By Ros Satar at the Davis Cup Finals in Madrid
- Kyle Edmund def. Mikhail Kukushkin 6-3, 6-3
- Alexander Bublik def. Dan Evans 5-7, 6-4, 6-1
- Jamie Murray/Neal Skupski def. Alexander Bublik/Mikhail Kukushkin 6-1, 6-4
MADRID, SPAIN – Great Britain advance to the quarter-finals, relying once more on the deciding doubles rubber as they beat Kazakhstan 2-1.
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Kyle Edmund def. Mikhail Kukushkin 6-3, 6-3
With Great Britain trailing Kazakhstan in terms of sets, and games at the start of the day, the calculation was clear – it was a must win for both sides to guarantee qualification into Friday evening’s quarter-finals.
With Andy Murray being rested after being on court for almost three hours yesterday it was on Kyle Edmund’s shoulders to carry Great Britain into a lead. It has been a tough year for Edmund – first losing coach Fredrik Rosengren to retirement, ad after a run of poor results, he parted company with Mark Hilton. He had enough of a resurgence right at the tail end of the year to pip Cameron Norrie for the final Davis Cup place.
With the fierce support from the Kazakhstan band that made the atmosphere earlier this year at the Copperbox unforgettable, it was all eyes on Edmund, as he toiled in the sixth game to make good on four chances to break, before continuing on to wrap up the set.
He found himself under pressure early in the second set, saving two break points, as he worked to wear down the tour veteran and tireless workhorse that is Mikhail Kukushkin, breaking in the middle and then at the end of the set (to love, no less) to give GB a foothold on a place in Friday night’s quarter-finals.
It has been gratifying for Edmund to finish the year on a positive, after being in the doldrums for much of the year.
He said, after the match: “I had a good feeling about how I’ve been going about my practice this week and my performance on court. I was trying to just transform that onto the match court. I was just eager to really put myself out there and play my way. I’m very expressive with how I play my game. I was happy with what I did.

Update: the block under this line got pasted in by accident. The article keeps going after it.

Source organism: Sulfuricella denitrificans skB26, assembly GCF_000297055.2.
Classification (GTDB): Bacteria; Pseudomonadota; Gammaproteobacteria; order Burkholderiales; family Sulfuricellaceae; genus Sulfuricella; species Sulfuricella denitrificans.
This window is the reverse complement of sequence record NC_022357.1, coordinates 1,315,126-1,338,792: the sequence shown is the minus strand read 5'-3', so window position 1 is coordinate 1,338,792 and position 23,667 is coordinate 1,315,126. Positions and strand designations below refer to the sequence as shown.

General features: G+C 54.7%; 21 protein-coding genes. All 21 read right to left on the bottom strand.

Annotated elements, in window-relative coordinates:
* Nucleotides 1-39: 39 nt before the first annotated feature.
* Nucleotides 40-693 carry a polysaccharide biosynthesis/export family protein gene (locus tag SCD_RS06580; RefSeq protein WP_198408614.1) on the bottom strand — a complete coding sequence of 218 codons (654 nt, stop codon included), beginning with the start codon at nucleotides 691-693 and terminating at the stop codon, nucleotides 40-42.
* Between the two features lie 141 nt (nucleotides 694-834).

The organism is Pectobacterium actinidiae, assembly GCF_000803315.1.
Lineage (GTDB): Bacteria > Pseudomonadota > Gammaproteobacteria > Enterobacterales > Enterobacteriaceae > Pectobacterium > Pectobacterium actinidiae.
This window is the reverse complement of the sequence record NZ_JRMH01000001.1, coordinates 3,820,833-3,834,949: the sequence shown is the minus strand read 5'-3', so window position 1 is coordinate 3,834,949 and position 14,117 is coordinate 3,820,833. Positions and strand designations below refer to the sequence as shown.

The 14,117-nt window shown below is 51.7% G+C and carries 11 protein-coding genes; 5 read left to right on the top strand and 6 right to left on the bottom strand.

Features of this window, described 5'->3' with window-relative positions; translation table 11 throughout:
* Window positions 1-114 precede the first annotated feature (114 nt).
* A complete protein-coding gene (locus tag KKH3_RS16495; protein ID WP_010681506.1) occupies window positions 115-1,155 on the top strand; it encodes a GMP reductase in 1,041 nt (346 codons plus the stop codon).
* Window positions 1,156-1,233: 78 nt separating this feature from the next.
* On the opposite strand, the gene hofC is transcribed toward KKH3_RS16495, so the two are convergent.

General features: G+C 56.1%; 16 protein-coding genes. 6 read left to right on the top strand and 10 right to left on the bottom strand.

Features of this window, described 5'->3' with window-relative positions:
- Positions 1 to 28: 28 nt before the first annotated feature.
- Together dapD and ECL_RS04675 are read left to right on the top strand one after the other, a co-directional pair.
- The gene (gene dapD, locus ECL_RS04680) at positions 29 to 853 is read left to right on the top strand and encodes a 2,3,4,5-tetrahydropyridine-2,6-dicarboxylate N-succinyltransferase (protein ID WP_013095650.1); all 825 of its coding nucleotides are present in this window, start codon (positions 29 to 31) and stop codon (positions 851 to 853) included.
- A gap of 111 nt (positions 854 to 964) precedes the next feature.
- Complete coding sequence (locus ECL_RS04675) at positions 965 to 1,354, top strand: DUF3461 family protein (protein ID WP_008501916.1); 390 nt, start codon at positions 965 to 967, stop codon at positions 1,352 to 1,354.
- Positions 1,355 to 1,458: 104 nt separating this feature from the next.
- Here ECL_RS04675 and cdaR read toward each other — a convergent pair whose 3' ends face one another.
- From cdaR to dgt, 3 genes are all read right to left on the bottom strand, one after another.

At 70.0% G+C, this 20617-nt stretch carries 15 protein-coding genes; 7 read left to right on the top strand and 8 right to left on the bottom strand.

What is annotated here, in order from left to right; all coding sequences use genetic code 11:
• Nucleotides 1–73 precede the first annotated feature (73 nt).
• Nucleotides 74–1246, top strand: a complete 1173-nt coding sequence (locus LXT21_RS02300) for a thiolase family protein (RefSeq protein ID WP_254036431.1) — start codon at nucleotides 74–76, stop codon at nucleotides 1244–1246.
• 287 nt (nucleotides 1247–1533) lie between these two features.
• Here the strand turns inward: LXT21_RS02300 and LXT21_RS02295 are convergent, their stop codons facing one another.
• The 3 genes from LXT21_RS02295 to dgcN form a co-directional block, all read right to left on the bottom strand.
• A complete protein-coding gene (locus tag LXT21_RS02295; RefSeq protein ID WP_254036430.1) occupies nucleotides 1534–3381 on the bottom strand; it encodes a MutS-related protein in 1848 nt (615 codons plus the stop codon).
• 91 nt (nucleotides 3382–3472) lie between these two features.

“The team spirit’s been great. Davis Cup week is always really fun. I wanted to be on the team. I knew there was a chance I wasn’t going to get picked between me and Cam. But when Leon told me I was going to play, that I would be in the team, I was really chuffed, looking forward to it.
“It’s been a different type of week because of the new format. But we’ve been together longer, like two weeks now, instead of maybe just a week. It’s been really good. I’ve really enjoyed it. The stuff we’ve done off the court has been good fun. I’m sure you’ve seen on social media and stuff. But it’s been good. We couldn’t have done anything more in preparation for the matches.”
Alexander Bublik def. Dan Evans 5-7, 6-4, 6-1
Two talented but at times volatile players were next to take to the court, with Dan Evans as the British No. 1 facing Alexander Bublik. Only lagging slightly behind Evans in the rankings, Bublik can be unplayable when he is on, and was the first to break, but Evans kept his cool to break straight back and stop British hearts having palpitations.
Bublik had a couple more chances to surge ahead, but could not convert, leaving it to Evans to break for the set, in a very even contest. At the start of the second set, it was Bublik again pushing with a break point chance, again unconverted, before Evans got a chance of his own to go ahead but could not see it over the line.
Evans was allowing himself to get rattled, giving Bublik a chance he could not turn down as he broke and put himself in the driving seat to serve out the second set to level the match. The start of the third set could not have started worse for Evans with two straight breaks, starting to echo the scenario from Wednesday going up a set and then watching that commanding position dwindle away.
Although Evans claimed one game, Bublik ran riot in the decider, levelling the tie and once more leaving it to the deciding doubles to work out who would qualify as of right.